1/10* x +2/10* x -3/10* x

\(5.55111512312578 \cdot 10^{-17} x\)

The above “should” be \(0\), but it isn’t, due to the conversion to floating point prior to become symbolic. For example, the expression 1/10 * x first divides 10 into 1, producing a floating point approximation for 1/10 and this is promoted to symbolic when multiplied by x.

Using rational numbers or re-expressing for earlier promotion to symbolic will keep the exactness:

1//10* x +2//10* x -3//10*x, 1x/10+2x/10-3x/10

(0, 0)

Sometimes symbolic values must be created before passing to a function, so dispatch to the symbolic function occurs. Compare these two calls, where the Sym constructor is used to create symbolic numbers:

log(Sym(2)), log(2)

(log(2), 0.6931471805599453)

When in doubt, use Sym

But most of the time, just being mindful to avoid non-symbolic divisions and function calls with Julia numbers is enough.

11.3 Substitution

Substituting one value in for another, is done many ways, for example there is subs, replace, and xreplace. We discuss subs.

The subs function (or object method) replaces an old value for an new value after sympifying^{2} the arguments. The old/new pairs can be specified with a tuple (e.g. (old, new)), a dictionary, or the more Julian syntax, a pairs expression old => new, with multiple substitutions possibly combined in a tuple.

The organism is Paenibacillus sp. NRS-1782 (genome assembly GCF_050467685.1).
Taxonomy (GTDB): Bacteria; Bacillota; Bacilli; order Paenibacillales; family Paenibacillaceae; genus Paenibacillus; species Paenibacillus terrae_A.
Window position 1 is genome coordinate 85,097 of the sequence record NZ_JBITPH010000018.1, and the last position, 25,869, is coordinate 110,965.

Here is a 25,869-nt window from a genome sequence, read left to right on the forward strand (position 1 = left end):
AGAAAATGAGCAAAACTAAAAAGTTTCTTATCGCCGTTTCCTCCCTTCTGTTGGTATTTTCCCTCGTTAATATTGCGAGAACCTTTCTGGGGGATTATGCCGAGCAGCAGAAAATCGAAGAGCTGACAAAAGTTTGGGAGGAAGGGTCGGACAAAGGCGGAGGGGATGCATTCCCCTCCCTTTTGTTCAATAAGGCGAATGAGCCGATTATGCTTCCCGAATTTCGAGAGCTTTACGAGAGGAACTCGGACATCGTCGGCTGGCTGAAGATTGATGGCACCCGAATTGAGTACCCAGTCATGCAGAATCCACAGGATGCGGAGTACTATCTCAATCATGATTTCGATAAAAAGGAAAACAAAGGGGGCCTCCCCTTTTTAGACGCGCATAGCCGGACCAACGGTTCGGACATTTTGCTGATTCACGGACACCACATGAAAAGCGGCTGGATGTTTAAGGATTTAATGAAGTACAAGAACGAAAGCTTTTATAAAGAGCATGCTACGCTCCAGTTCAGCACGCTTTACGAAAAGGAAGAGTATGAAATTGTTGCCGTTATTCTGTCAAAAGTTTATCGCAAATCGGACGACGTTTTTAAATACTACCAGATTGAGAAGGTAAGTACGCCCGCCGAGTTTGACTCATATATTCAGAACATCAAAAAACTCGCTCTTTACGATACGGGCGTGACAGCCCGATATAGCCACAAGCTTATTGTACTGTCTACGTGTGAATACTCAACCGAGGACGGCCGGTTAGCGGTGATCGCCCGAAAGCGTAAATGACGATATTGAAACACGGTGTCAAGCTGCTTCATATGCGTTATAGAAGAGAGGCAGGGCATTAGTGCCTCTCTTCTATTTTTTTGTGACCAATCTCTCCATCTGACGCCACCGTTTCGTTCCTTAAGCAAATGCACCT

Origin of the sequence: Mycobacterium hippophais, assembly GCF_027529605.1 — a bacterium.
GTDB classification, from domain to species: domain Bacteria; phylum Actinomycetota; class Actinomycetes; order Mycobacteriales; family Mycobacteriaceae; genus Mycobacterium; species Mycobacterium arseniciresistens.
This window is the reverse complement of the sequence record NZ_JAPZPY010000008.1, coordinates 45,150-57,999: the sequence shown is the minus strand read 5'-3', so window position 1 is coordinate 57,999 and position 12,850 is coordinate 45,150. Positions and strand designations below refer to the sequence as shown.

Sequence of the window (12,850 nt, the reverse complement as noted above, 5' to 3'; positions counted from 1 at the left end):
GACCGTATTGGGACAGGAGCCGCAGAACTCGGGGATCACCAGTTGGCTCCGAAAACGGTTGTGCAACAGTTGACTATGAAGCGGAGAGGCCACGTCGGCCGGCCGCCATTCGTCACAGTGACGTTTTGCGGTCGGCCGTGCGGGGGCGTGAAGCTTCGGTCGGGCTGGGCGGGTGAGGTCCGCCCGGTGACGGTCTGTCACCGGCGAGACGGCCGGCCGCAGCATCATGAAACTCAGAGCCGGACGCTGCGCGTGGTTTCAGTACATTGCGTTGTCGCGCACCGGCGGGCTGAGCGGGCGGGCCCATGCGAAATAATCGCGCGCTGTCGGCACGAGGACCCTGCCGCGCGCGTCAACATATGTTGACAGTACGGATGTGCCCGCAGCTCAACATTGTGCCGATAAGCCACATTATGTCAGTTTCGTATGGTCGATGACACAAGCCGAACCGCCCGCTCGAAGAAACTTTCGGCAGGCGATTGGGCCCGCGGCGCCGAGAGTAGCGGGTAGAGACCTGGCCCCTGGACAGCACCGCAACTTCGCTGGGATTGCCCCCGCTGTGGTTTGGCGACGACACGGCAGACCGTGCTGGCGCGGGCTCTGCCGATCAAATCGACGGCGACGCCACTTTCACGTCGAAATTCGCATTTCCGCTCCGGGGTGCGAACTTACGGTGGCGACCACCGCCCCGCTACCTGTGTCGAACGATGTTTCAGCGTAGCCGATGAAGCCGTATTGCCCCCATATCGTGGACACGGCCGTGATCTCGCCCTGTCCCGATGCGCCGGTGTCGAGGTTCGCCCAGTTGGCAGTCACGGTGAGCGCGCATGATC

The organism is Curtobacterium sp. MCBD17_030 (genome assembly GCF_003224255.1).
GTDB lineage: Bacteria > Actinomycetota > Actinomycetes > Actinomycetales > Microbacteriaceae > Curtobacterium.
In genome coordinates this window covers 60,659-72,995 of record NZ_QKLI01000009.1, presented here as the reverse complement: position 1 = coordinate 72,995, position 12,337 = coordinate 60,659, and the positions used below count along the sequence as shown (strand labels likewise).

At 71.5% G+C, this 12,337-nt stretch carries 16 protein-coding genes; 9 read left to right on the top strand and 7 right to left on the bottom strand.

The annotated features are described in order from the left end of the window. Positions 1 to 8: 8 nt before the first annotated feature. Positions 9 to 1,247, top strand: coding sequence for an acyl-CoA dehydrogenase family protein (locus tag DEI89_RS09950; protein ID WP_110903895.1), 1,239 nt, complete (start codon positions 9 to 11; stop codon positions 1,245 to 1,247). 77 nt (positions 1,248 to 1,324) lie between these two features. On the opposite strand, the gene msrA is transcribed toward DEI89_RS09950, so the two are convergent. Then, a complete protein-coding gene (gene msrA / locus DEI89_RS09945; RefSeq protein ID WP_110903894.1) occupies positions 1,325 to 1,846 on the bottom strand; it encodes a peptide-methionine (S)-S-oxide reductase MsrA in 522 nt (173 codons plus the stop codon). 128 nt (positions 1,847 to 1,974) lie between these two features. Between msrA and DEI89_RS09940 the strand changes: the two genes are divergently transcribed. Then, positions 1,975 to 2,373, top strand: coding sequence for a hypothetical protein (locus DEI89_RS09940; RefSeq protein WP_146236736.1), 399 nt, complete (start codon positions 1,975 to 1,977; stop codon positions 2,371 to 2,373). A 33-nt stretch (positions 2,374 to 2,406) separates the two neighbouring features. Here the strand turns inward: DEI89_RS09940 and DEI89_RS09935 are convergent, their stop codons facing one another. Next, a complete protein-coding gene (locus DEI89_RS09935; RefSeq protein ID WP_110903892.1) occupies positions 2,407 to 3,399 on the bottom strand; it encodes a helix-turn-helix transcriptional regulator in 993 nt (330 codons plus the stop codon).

@syms a b c x yex = a*x^2+ b* x + c - ysubs(ex, x => y-1)

\(a \left(y - 1\right)^{2} + b \left(y - 1\right) + c - y\)

subs(ex, a =>2)

\(b x + c + 2 x^{2} - y\)

subs(ex, a=>3, b=>2, c=>1)

\(3 x^{2} + 2 x - y + 1\)

The latter is akin to function evaluation. As such, the call notation for symbolic expressions is defined to use subs:

ex(a=>3, b=>2, c=>1)

\(3 x^{2} + 2 x - y + 1\)

11.4 Numerical evaluation

An exact symbolic value may be the result of a computation, but it may be of interest to convert that value to a number (e.g. 1.414... instead of \(\sqrt{2}\)).

SymPy objects have an evalf method that finds a floating-point value.

u =exp(Sym(2)) -exp(-Sym(2))u

\(- \frac{1}{e^{2}} + e^{2}\)